Thursday, April 17, 2008

That Time of Year

Silk isn’t feeling good. She didn’t drink her water last night. The temperature outdoors is going up and down and up like a yo-yo. My horse’s temperature is normal. She’s leaving mushy cowpies in the corral, not her usual nuggets. Now, her belly is itchy like it was last fall when the black flies were so bad. Fortunately, I washed her underside while it was in the 70’s this afternoon. She’s dry and seems happier. Her appetite is okay, and I gave her some Fiberpsyll (made by Select). It has psyllium, wheat bran and beet pulp which usually gets her back to normal pretty quickly.

My big fear is that we will have a replay of last Spring’s nightmare. Around this time of year, I came out to feed dinner to the horses, and Silk refused to eat. I was rushing to pick up my husband at the airport, so I had to leave her for several nervous hours. When I got back, things weren’t any better so I called the vet. Our favorite doctor was at a horse show. I spoke to the vet on-duty, and we began treating her like it might be colic. The next morning, she wasn’t feeling any better, so he came out and “tubed” her. Her temperature was a bit high, and she was really listless. For another day, we struggled along with a slight improvement.

On Day 3, I had a meeting about an hour away from our house. My husband was home, and he kept checking on Silk. As I was driving home, he called me to say that she really didn’t look good. I raced back, took her temperature and was horrified to find it was 104 degrees. I frantically called the vet again and began walking her, still thinking colic. Luckily, the preferred doctor was back. and she drove here at breakneck speed while I shoved Banamine into my poor horse. Silk appeared to be going into shock.

She went down on the ground, with a look in her eyes like she was going to leave me. Somehow, I got her to stand up and I just kept walking her in the blazing hot sun, even though it was the last thing in the world that either of us wanted to do. I begged her to hang on. I could see how she was suffering, and I kept reminding her of several other times that she had been hurt and I had made it better. I promised her that if she would just stay with me, help was on the way. My husband hovered around us, while we trudged in a circle, and I prayed. It was really terrifying. About ten endless minutes later, the vet came tearing into my driveway.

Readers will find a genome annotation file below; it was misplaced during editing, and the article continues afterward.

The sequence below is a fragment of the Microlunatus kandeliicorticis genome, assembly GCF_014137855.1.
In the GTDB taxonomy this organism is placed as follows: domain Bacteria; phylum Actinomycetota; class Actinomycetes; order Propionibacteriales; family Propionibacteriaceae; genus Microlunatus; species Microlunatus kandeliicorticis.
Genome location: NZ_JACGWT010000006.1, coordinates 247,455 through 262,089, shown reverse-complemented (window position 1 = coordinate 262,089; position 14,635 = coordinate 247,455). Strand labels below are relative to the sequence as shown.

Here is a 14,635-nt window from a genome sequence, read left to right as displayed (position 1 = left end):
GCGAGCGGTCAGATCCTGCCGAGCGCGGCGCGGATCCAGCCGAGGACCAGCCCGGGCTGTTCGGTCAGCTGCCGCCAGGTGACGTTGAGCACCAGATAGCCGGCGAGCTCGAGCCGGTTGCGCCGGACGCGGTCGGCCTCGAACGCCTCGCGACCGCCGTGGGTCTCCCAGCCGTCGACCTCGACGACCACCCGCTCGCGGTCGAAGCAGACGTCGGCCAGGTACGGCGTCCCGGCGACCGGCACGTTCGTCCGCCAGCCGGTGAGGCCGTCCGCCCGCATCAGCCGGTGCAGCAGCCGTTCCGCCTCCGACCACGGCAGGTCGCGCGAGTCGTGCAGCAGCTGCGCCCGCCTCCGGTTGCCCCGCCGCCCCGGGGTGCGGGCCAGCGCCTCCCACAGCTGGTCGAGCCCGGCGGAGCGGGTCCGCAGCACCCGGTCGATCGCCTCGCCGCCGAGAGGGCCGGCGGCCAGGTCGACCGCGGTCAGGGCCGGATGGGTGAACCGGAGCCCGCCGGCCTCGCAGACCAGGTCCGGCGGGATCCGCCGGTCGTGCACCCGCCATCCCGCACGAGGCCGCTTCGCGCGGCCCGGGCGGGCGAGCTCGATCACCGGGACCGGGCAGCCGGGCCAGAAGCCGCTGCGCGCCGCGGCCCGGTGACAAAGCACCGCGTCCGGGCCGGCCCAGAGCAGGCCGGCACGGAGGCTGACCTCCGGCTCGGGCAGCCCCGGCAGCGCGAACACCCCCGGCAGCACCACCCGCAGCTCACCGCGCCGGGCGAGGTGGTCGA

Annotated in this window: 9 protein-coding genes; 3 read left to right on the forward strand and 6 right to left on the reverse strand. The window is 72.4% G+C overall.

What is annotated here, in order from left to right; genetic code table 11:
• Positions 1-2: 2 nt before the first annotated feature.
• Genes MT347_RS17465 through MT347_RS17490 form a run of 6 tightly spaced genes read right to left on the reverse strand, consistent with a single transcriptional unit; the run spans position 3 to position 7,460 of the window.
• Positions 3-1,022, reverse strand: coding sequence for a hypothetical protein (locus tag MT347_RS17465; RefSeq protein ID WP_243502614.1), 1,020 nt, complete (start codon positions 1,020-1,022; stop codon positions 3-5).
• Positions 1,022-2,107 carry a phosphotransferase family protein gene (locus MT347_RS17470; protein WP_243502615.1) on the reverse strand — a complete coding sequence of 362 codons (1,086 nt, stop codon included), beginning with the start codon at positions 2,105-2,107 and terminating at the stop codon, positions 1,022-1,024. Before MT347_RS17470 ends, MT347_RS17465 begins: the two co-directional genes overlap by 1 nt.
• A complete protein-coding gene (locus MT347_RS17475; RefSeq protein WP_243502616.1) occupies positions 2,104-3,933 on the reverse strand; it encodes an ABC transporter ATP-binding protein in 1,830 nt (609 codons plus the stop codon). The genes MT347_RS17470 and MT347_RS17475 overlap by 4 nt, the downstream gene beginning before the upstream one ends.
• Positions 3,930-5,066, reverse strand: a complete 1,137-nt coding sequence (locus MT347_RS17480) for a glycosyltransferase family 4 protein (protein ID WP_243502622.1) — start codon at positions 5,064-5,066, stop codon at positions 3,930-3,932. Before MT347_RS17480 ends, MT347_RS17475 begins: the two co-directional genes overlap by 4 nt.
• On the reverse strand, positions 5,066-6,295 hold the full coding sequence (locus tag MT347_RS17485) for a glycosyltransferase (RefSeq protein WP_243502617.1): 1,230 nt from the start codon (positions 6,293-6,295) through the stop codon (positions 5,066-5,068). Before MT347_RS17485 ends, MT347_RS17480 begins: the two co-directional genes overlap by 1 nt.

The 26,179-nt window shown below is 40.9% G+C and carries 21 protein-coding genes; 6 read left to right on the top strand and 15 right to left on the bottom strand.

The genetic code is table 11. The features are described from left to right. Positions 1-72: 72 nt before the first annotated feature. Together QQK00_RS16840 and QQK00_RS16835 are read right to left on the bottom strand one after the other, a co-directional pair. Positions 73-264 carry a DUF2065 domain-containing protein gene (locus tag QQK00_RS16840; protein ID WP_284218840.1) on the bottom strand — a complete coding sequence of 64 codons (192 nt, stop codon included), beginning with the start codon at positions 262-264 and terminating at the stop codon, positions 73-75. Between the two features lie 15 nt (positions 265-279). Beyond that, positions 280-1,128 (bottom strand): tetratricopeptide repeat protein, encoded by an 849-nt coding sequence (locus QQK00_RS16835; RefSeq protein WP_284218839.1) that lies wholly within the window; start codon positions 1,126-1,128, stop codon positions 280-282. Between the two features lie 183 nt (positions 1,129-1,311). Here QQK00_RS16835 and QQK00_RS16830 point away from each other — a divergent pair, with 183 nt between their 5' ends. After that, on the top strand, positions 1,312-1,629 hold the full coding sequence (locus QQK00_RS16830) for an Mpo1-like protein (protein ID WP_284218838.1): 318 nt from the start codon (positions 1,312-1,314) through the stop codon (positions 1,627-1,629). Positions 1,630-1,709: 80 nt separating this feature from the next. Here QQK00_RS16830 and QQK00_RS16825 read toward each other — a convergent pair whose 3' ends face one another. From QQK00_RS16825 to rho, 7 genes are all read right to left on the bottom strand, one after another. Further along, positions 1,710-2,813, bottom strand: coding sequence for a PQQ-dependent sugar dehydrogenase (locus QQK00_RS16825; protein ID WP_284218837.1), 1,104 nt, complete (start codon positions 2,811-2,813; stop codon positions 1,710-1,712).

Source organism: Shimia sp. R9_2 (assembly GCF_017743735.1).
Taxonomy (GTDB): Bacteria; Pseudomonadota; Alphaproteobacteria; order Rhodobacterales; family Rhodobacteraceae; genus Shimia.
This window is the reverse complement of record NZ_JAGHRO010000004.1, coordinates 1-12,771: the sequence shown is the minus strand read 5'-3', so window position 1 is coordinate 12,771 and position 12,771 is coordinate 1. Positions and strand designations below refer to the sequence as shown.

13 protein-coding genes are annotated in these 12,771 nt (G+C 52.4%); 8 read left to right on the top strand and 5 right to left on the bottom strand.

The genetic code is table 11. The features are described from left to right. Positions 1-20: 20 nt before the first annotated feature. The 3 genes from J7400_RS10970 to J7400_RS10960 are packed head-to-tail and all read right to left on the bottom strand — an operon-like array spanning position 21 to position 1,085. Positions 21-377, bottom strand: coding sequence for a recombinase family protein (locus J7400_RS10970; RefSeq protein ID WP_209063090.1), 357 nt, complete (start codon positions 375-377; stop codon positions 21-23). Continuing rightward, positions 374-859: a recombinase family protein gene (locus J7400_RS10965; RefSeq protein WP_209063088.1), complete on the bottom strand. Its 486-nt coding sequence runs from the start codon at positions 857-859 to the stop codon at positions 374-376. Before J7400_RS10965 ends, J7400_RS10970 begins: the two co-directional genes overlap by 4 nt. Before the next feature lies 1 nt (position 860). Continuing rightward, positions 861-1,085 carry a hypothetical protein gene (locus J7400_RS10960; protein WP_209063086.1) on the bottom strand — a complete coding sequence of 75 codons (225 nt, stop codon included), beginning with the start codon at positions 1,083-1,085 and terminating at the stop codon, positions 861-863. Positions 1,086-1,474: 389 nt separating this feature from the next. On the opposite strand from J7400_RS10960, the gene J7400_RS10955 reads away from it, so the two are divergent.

The doctor took one look at Silk and said, “She’s been bit by an Ehrlichia tick.” A what??? She gave her a huge dose of Tetracycline and explained to me that this evil bug was a mutant of the Lyme tick. She showed me that the whites of Silk’s eyes were yellowish, and coupled with the symptoms that mimicked colic and the high temperature, it was a good indication of what was wrong. We started a month-long treatment of anti-biotics, and within two days, Silk was feeling better. I felt so fortunate to have a smart vet who knew about this new tick and cared about us enough to drive 90 mph to get here.

So, tonight, I’ve done a “tick check”, and I’m being a vigilant mom. Silk drank some water and I’ll check on her again in a little while. At least this year, I know what to look for and I’ve got my vet’s home number. Hopefully, I won’t have to use it.


Pony Girl said...

Victoria, I hope Silk is okay! You are a good horse mommy and you know your horses normal behavior patterns so well, that helps in times like these. I worry incessantly about My Boy getting colic, yet despite all the preventives we do, there are some things out of our control. Keep us posted!!

Cassi said...

oh my what a scare!!! so glad she is on the mend!!! that is an amazing vet!!!

billie said...

Sending good thoughts for Silk.

The local feed store is getting guinea keets on April 23 and I am still trying to decide if I can handle taking care of them for 6 months until they're big enough to be independent.

Meanwhile, like you, I'm doing tick checks and using DE in the spots on the horses where the ticks like to attach.

Grey Horse Matters said...

I hope she feels better by the morning and it's not a tick born situation again. Maybe it is just the sudden change in weather we have been seeing in the past few days and she is not used to it yet. Or something simple like that. Keep us updated on how she is doing.

detroit dog said...

Very scary. I do hope that she'll be fine; you obviously do your best to take care of your girls - they couldn't ask for better. And that's a wonderful vet you have. It's going to be a tough couple of days for you. Best wishes....

the7msn said...

My stomach is in knots for you and all of us here are sending you virtual hugs. Keep us posted on her progress.

Fiberpsyll is a great product - I use it too. All the boys get it 5 days a month to move any sand out of their guts. And I keep a product on hand called Fastrack, by Conklin. Vets carry it and you can also get it on the Valley Vet website. It's a probiotic that helps get the gut back to normal in times of stress or feed changes. And it's easier to feed than yogurt after they've been on antibiotics for awhile.

Janet Roper said...

Ugh - I was holding my breath the entire time I read the post. You're a good mom and your ponies are lucky to have you! Shiloh and I are thinking of you.
Janet Roper